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Dr Narayan on Long-Term Results With Nadofaragene Firadenovec in NMIBC

Vikram M. Narayan, MD, discusses the final 5-year analysis of a phase 3 trial of nadofaragene firadenovec in patients with BCG-unresponsive NMIBC.

Vikram M. Narayan, MD, assistant professor, Department of Urology, Emory University School of Medicine, Winship Cancer Institute; director, Urologic Oncology, Grady Memorial Hospital, discusses results from the final 5-year analysis of a phase 3 trial (NCT02773849) investigating nadofaragene firadenovec-vncg (Adstiladrin) in patients with BCG-unresponsive non–muscle-invasive bladder cancer (NMIBC).

These 5-year follow-up data are important because they represent the longest follow-up to date of any intravesical gene therapy, a novel class of drugs for the treatment of patients with BCG-unresponsive NMIBC, Narayan says. Regarding safety, investigators observed no new safety signals at 5 years of follow-up, and only 2% of patients discontinued nadofaragene firadenovec because of an adverse effect (AE), Narayan explains. Furthermore, no grade 4 or 5 treatment-related AEs were noted, Narayan emphasizes.

Regarding efficacy, among the patients with carcinoma in situ (CIS) who achieved a complete response (CR) at 3 months, 10.9% remained high-grade recurrence free (HGRF) at 57 months. Among the patients with only high-grade Ta/T1 disease who were HGRF at 3 months, 20.0% maintained their CR at 57 months. A total of 25% of patients with CIS and 49% of those with Ta/T1 disease had an ongoing response. This was defined as the absence of disease recurrence at their last disease assessment, although some patients were lost to follow-up, Narayan adds.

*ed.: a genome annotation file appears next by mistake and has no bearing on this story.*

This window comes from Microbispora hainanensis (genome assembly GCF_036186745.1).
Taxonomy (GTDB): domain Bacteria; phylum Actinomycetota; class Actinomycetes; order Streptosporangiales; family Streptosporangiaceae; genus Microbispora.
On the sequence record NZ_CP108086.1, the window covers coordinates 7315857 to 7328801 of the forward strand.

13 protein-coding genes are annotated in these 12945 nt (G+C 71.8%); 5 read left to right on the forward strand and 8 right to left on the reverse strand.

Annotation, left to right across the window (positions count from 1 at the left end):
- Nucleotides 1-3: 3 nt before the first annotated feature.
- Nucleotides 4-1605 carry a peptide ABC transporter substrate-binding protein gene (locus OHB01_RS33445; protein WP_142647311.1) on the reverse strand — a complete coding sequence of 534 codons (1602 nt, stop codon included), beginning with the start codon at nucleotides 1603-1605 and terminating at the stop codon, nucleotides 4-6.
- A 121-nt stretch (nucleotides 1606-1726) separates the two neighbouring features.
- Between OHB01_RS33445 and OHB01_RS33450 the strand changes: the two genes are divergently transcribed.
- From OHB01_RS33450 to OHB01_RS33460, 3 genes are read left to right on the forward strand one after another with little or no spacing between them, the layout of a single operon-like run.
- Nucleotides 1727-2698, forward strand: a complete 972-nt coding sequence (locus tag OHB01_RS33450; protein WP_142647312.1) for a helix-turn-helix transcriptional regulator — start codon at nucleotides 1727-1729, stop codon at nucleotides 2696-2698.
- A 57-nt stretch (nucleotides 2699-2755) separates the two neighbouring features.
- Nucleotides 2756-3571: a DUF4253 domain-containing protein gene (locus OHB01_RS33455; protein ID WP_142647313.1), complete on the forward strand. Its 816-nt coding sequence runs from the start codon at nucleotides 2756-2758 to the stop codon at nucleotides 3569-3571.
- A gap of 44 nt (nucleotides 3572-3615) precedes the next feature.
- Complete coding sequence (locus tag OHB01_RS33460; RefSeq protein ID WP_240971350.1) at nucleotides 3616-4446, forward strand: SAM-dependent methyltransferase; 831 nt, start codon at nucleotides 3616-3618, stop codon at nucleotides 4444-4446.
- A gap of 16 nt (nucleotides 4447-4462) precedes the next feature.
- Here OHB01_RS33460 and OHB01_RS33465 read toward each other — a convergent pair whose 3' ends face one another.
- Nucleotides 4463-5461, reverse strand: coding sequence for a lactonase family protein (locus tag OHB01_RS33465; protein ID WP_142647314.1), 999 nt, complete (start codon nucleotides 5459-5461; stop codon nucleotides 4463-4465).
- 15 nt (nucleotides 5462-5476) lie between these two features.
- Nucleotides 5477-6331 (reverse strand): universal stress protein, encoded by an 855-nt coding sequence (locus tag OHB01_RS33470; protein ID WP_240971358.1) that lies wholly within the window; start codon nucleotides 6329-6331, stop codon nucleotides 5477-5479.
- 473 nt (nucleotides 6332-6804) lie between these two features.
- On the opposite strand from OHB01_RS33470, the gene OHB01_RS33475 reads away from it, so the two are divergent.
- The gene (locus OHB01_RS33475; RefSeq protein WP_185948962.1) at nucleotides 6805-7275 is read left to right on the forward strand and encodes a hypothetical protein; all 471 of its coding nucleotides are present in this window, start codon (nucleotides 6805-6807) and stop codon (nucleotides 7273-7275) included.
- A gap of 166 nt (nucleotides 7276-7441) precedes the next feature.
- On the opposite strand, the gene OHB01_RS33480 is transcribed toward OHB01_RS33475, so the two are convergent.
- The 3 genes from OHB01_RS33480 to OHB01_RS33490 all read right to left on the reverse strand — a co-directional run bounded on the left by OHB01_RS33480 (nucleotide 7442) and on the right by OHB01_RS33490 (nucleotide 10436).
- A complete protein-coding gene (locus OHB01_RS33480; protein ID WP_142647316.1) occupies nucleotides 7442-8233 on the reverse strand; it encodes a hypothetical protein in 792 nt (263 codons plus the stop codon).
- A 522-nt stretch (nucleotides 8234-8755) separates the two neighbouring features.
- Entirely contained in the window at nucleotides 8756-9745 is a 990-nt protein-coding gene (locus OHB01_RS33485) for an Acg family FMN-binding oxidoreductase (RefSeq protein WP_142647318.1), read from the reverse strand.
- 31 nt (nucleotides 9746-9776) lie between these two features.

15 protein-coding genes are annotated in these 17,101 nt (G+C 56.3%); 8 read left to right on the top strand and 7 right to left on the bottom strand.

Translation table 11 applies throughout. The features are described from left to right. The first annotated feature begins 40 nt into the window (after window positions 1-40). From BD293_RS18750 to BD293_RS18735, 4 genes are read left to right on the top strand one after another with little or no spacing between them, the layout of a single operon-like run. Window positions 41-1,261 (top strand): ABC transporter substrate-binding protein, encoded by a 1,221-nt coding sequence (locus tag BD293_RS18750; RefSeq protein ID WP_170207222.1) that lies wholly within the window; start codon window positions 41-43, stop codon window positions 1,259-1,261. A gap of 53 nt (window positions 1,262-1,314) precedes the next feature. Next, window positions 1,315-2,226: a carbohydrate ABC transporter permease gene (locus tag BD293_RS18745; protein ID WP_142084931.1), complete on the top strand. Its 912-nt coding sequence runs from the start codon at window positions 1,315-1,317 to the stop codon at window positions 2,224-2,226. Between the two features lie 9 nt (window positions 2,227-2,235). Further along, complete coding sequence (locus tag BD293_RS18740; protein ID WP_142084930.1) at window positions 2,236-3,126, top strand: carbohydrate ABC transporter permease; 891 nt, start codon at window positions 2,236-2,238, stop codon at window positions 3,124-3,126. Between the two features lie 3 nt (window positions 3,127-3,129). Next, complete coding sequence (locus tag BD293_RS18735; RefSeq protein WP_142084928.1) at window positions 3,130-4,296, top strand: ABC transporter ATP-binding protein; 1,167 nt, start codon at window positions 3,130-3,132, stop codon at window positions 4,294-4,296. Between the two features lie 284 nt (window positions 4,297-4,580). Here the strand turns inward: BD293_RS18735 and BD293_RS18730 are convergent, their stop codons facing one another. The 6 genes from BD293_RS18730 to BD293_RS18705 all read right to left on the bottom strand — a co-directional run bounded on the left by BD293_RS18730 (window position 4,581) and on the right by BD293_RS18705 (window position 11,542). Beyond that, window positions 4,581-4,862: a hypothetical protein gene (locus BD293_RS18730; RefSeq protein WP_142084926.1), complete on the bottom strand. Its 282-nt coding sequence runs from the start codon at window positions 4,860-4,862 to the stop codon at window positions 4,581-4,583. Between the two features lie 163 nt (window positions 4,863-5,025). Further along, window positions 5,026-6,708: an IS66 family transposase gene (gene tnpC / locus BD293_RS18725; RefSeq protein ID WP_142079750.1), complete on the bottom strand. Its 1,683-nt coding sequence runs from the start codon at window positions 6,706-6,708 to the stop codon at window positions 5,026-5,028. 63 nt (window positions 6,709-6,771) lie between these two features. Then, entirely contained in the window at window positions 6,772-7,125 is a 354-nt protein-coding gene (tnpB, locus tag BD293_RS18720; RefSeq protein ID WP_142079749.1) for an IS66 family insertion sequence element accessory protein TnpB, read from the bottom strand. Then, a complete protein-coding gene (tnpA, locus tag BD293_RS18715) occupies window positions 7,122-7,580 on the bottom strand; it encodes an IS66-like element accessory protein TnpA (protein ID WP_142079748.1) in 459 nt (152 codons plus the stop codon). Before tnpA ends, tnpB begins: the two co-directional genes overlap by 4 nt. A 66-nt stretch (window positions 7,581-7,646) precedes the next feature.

Regarding the bladder preservation rates observed in this study, Narayan provides the caveat that bladder preservation often cannot be attributed to 1 specific cause and that many patients in the study who progressed on nadofaragene firadenovec could have received subsequent treatments that helped to preserve their bladder. However, among the patients with CIS, 43.2% (95% CI, 32.3%-53.7%) had a cystectomy-free survival (CFS) at month 60. Moreover, the 60-month CFS rate was 76.3% (95% CI, 64.6%-84.5%) among patients with only high-grade Ta/T1 disease. The 5-year follow-up data from this study indicate that nadofaragene firadenovec is a safe alternative to cystectomy, which is welcome news for patients, Narayan concludes.

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